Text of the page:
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Pea & Bean Trellis


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Nozebleed
Rank attained: Vegetable garden tender


Joined: 26 Jan 2010
Posts: 751
Location: Dublin

PostPosted: Mon Jan 17, 2011 3:10 pm    Post subject: Reply with quote

im tempted to start my tomato and peppers now,get a good head start! my peppers took for ever to get going last year...would it be possible do you think? or should i wait until march?
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Liz D
Rank attained: Hawthorn Tree
Rank attained: Hawthorn Tree


Joined: 04 Apr 2010
Posts: 54

PostPosted: Tue Jan 25, 2011 8:40 pm    Post subject: Reply with quote

Walltoall - when you make your Wigwam do you stake the pieces in the ground or leave sitting on top of the soil?
And for sweet peas, could you grow two around each stake? Or do they grow better one a piece? This will be only my second year growing these so wasn't sure?
Thanks!


Last edited by Liz D on Wed Jan 26, 2011 10:29 am; edited 1 time in total
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Blowin
Rank attained: Vegetable garden tender


Joined: 20 Aug 2008
Posts: 930
Location: Drimoleague, Co Cork

PostPosted: Wed Jan 26, 2011 7:25 am    Post subject: Reply with quote

Hi, Liz - If you don't mind me sticking my oar in, this is one side of veg gardening that I'm best at so this might help.

Wigwams are an ideal way of either growing small quantities, e.g. for someone living on their own, or for growing a succession of crop, i.e. you start a wigwam every 3 weeks or so. In this latter context, however, Nature will eventually take over and the later ones will begin to catch up with the earlier ones.

Whatever method of support you use, they should always be set in the soil. I'd recommend a minimum of 9 inches as, once they're carrying a good quantity of leafy foliage, there's a lot of surface for the wind to get hold of and, after all, they're there as supports for the crop and you don't want them to blow over.

Regarding how many to plant per support, this whole family need two basic things - moisture and nutrients. As long as you have plenty of both, two plants per support is fine. If you prepare your wigwam site by digging a hole 12-15 inches deep, put a couple of inches of folded newspapers in the bottom. This will act as a reservoir for moisture and will help the crop in dry spells.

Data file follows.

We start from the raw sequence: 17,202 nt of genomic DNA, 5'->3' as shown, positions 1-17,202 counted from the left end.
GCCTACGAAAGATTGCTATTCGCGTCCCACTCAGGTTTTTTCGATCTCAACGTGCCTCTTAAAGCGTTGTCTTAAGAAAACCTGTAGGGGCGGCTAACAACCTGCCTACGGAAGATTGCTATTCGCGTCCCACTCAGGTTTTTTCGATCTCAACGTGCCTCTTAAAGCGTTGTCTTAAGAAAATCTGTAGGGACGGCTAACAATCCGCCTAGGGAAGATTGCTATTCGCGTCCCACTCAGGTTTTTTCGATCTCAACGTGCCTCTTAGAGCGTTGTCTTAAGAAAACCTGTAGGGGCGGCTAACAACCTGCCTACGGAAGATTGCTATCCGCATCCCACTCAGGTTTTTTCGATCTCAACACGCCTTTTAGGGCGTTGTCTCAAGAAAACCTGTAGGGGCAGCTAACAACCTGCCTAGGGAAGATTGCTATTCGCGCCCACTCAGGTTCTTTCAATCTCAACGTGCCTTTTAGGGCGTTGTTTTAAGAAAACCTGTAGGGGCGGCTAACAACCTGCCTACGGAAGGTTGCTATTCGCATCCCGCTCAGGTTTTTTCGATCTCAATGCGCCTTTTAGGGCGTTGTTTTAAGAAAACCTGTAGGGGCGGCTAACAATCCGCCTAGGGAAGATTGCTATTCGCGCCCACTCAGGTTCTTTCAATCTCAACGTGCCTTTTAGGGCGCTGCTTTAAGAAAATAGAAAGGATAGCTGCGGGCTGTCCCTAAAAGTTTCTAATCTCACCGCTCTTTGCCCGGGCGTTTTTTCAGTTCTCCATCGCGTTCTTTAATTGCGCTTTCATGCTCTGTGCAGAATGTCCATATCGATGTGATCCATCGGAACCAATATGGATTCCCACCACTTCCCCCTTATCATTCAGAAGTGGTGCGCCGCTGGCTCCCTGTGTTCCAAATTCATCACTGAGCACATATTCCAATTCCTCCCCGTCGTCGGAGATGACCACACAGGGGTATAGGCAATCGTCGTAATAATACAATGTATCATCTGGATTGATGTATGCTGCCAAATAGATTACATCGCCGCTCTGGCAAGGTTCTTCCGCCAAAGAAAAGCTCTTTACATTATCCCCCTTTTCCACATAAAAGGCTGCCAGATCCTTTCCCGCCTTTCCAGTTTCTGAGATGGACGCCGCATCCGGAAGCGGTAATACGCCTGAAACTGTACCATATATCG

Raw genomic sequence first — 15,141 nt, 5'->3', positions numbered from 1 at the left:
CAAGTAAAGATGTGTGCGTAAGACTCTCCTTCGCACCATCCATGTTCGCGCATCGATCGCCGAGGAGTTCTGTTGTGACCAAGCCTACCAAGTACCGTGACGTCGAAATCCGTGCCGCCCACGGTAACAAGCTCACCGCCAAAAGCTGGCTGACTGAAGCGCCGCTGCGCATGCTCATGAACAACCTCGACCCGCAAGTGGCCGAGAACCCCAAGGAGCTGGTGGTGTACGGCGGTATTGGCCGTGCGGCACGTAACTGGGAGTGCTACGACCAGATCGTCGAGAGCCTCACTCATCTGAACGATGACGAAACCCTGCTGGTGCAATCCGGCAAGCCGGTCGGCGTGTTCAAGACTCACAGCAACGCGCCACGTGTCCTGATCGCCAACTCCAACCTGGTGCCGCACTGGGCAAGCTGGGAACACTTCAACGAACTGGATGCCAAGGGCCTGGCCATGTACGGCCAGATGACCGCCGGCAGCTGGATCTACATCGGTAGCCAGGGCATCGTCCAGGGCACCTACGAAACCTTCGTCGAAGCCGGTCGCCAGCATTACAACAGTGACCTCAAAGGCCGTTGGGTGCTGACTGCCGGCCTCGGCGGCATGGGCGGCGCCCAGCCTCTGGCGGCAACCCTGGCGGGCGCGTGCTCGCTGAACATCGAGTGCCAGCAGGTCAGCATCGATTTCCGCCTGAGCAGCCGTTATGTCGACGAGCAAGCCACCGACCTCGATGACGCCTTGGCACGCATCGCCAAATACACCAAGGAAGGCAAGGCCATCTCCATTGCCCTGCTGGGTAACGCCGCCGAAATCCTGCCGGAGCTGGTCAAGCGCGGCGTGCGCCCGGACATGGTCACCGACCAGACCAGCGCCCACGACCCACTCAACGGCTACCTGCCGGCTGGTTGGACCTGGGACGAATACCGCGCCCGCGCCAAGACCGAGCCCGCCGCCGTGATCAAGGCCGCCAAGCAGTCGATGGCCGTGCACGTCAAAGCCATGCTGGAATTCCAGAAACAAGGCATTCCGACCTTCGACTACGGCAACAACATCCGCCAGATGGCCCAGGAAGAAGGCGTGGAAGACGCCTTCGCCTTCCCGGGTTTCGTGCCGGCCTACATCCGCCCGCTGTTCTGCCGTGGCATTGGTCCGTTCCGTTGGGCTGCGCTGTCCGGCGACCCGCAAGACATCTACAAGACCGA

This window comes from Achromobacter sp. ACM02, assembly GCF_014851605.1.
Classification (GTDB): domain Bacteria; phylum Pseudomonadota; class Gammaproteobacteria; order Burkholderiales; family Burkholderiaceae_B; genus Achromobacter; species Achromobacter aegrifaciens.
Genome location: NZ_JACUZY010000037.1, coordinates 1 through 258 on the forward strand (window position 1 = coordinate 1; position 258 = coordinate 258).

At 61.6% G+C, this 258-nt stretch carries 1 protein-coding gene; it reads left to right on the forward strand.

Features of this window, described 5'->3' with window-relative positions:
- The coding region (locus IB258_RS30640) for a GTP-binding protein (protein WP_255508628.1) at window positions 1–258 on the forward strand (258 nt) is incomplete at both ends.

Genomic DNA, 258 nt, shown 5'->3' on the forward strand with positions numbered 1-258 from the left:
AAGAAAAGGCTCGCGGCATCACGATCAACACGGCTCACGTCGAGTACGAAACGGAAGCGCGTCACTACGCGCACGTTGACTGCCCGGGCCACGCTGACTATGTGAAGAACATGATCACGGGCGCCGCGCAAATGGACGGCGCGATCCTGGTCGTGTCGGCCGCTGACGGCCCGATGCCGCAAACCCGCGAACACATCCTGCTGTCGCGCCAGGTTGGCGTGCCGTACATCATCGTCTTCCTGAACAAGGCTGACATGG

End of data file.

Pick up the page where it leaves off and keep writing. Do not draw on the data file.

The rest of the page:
You can then place your supports around the sides of the hole before back filling it with manure (if available), household food waste and an excellent natural fertilizer, stinging nettles, but make sure there aren't any roots or flowers on them.

Finally, return the excavated soil on top and its weight will gradually compress everything else so that you end up with a more or less level site again.

Now that there's plenty of food and moisture underneath, the number of plants won't be so important and the only thing left to do is to apply a fine spray of water to the flowers when they arrive - late evening is ideal - as this helps 'set' them and improves the number of pods produced.

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Liz D
Rank attained: Hawthorn Tree
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Joined: 04 Apr 2010
Posts: 54

PostPosted: Wed Jan 26, 2011 10:28 am    Post subject: Reply with quote

Hi Blowin- thanks so much for that! I never even thought of setting up one a few months after another, makes complete sense of course. I can't wait to get started...
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56K Natas
Rank attained: Hawthorn Tree
Rank attained: Hawthorn Tree


Joined: 30 Jun 2010
Posts: 80
Location: Kinsale

PostPosted: Wed Jan 26, 2011 10:53 pm    Post subject: Reply with quote

Nice one some good ideas there for the rest of my beans and peas Smile

Just wondering has anyone tried growing yard long beans ?
I got a few packs of seeds from Thailand and these were with them, I'm guessing I just grow them like normal beans with supports but will these plants grow very high as the beans are so long ?

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Nozebleed
Rank attained: Vegetable garden tender


Joined: 26 Jan 2010
Posts: 751
Location: Dublin

PostPosted: Thu Jan 27, 2011 5:03 pm    Post subject: Reply with quote

for an early crop..when is the right tie to sow pea & bean seeds under glass?
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sirpsycho
Rank attained: Pedunculate oak tree


Joined: 15 Mar 2010
Posts: 341
Location: Stamullen, Co Meath

PostPosted: Thu Jan 27, 2011 5:32 pm    Post subject: Reply with quote

You can start them now... read that somewhere on gardening.ie.
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